Alternative, off-season crops could benefit economy as well as ecology
By Julie Lund
Minnesota has 27 million acres of farmland dominated by corn and soybeans. Over the years, as high-yield varieties were introduced, these food and feed crops edged out prairie and pastures, and the state’s agricultural landscape lost much of its biodiversity.
“There’s nothing wrong with corn or soybeans,” says Professor Don Wyse of the Department of Agronomy and Plant Genetics. “Over the last 75 years, the department has invested heavily in developing the wheat, corn, soybeans and barley that people were asking for. Because of their success these crops became the dominant crops in Minnesota agriculture.”
But, as summer annuals, those crops are active for only a few months, leaving fields brown much of the year. Without crops covering the land it is vulnerable to erosion, fertilizer runoff and loss of nutrients. These factors can lead to water contamination and the loss of nitrogen and other valuable soil components.
“Everyone blames the farmers. ‘Why don’t they change?’ ” Wyse says. “But you can’t expect a farmer to turn away from corn and soybeans if there is no profitable alternative.”
Now Wyse and colleagues from across the college, the Agricultural Experiment Station and Extension are bringing together almost two decades of work in plant breeding, agronomy, conservation biology, food science and other fields to develop those alternatives—new crops that could make Minnesota’s cropland more productive, more efficient and more environmentally sustainable.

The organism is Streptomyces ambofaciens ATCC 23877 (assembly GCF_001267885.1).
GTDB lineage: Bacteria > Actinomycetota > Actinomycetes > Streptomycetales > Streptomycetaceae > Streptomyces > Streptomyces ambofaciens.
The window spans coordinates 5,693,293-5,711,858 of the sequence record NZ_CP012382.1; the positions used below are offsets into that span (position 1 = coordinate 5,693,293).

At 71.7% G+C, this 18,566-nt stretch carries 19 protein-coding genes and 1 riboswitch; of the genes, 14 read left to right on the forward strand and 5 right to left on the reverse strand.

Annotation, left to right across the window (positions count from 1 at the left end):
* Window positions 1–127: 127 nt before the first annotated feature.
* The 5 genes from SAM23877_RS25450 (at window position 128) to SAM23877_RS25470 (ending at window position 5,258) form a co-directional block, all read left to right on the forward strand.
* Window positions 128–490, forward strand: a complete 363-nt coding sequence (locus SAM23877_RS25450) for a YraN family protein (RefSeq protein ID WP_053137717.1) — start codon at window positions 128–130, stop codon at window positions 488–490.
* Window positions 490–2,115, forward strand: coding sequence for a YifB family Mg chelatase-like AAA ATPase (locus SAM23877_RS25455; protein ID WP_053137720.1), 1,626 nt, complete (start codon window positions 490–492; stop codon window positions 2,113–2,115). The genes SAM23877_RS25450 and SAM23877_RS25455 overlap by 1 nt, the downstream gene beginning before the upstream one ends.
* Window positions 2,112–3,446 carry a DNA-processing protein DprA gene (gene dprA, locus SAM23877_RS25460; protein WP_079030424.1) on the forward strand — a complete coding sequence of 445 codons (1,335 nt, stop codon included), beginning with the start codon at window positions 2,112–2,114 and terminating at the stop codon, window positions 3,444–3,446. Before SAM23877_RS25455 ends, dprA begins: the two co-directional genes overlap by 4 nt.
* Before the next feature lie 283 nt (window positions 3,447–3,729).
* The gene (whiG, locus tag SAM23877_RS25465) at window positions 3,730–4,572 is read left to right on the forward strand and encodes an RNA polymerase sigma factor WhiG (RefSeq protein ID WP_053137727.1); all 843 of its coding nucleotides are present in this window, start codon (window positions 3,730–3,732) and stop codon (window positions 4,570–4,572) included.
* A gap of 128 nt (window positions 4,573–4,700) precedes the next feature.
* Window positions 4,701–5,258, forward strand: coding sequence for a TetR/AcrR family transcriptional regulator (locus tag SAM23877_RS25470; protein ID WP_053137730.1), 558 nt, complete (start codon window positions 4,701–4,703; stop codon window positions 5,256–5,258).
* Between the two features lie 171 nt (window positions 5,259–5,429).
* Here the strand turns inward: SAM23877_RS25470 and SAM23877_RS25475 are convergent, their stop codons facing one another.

Grouped under the umbrella the “Forever Green Initiative,” this research could have a dramatic impact on the state’s economy and ecology. To accelerate progress, the state legislature recently appropriated $1 million toward the effort, with additional funding coming from state and federal agencies and Minnesota’s Discovery, Research and InnoVation Economy (MnDRIVE), a partnership between the university and state.
A systems approach: Building the basis for the bioeconomy
The hallmark of the Forever Green Initiative, according to Professor Nick Jordan of the Department of Agronomy and Plant Genetics, is a system approach.
“We are trying to bring together the development of new, high-value commodities with significant opportunities for conservation,” he says. But the new crops being developed are not just for the economic benefit of individual farmers. They also are intended to be the basis for whole new industries that will diversify rural economies and bring employment opportunities back to small towns.
This new approach involves advancing and achieving sustainable commercialization.